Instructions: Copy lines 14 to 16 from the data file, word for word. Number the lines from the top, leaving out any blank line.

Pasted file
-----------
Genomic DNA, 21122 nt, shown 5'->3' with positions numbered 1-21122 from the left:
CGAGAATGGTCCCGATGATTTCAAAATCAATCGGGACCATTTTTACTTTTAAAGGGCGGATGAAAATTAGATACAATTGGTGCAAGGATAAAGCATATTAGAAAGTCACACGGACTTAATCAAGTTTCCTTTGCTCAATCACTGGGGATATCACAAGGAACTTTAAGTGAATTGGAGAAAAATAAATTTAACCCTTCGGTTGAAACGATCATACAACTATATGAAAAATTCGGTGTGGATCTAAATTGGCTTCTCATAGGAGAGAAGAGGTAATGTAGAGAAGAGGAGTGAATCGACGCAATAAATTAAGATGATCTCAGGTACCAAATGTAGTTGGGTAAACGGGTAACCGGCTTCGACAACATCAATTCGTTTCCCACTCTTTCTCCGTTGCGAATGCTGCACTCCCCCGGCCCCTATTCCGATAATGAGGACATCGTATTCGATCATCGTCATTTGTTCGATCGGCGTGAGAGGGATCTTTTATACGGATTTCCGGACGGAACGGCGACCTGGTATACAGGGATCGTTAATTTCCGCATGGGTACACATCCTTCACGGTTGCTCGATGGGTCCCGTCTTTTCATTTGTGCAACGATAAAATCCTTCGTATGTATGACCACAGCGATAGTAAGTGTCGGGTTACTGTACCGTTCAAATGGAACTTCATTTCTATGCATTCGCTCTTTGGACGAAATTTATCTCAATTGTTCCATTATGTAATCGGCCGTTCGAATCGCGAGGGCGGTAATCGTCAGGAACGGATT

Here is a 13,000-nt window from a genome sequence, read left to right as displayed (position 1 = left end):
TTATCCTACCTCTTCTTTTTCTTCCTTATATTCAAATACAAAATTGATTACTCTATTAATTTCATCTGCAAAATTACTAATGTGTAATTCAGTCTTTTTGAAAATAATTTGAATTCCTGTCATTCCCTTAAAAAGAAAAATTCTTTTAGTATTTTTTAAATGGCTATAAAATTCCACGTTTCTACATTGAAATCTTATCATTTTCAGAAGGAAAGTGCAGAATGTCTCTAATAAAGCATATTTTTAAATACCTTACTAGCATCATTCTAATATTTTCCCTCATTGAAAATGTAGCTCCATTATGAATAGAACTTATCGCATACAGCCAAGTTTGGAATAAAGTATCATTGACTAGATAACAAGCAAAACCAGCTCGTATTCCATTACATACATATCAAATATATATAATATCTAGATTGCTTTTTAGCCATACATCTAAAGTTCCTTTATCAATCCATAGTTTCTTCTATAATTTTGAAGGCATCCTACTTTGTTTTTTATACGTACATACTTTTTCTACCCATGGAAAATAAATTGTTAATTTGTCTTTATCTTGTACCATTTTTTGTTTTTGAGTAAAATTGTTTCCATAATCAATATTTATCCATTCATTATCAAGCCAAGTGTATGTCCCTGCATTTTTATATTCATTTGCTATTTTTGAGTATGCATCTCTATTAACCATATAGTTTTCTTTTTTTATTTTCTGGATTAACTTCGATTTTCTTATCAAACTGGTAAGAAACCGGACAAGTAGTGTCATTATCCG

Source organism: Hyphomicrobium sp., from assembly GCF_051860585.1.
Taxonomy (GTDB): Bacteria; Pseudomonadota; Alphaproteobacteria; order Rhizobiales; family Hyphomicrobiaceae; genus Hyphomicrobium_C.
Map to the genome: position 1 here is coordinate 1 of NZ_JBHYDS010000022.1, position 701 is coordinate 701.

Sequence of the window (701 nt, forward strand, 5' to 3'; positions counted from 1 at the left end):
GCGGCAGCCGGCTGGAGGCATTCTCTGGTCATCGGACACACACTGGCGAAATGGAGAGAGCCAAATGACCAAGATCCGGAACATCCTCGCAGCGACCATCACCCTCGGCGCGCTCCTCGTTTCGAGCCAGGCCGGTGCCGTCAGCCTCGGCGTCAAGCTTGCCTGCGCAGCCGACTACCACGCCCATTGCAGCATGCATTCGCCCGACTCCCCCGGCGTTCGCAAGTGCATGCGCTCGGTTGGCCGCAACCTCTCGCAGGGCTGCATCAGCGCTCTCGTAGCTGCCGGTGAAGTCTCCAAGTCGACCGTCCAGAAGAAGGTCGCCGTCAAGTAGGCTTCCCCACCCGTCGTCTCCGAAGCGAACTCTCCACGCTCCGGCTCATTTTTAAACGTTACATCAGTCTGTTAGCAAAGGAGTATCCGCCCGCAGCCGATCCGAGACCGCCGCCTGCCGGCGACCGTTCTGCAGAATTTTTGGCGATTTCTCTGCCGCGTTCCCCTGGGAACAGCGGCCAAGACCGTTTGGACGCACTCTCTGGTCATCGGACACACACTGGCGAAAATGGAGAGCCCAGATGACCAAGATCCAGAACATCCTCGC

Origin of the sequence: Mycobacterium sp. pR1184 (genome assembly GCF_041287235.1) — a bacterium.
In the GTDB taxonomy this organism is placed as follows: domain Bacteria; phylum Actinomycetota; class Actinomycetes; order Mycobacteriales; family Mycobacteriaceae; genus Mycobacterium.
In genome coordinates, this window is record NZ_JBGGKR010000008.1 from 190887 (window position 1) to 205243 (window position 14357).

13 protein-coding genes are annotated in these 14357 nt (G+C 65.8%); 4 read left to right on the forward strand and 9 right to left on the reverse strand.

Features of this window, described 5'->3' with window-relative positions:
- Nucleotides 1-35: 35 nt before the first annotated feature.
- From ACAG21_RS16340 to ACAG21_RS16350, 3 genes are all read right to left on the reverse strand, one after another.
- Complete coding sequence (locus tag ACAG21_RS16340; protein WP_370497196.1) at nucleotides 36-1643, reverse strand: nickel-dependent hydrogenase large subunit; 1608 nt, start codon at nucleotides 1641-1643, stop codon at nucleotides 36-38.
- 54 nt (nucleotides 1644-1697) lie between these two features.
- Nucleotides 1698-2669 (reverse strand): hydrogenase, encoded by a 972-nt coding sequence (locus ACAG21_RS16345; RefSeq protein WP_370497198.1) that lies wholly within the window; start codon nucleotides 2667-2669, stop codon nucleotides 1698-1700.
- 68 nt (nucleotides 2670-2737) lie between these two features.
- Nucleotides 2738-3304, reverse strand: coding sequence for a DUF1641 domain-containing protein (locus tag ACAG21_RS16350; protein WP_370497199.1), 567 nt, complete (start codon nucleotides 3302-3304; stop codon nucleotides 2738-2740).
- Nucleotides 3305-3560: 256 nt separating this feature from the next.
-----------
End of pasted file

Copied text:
Features of this window, described 5'->3' with window-relative positions:
- Nucleotides 1-35: 35 nt before the first annotated feature.
- From ACAG21_RS16340 to ACAG21_RS16350, 3 genes are all read right to left on the reverse strand, one after another.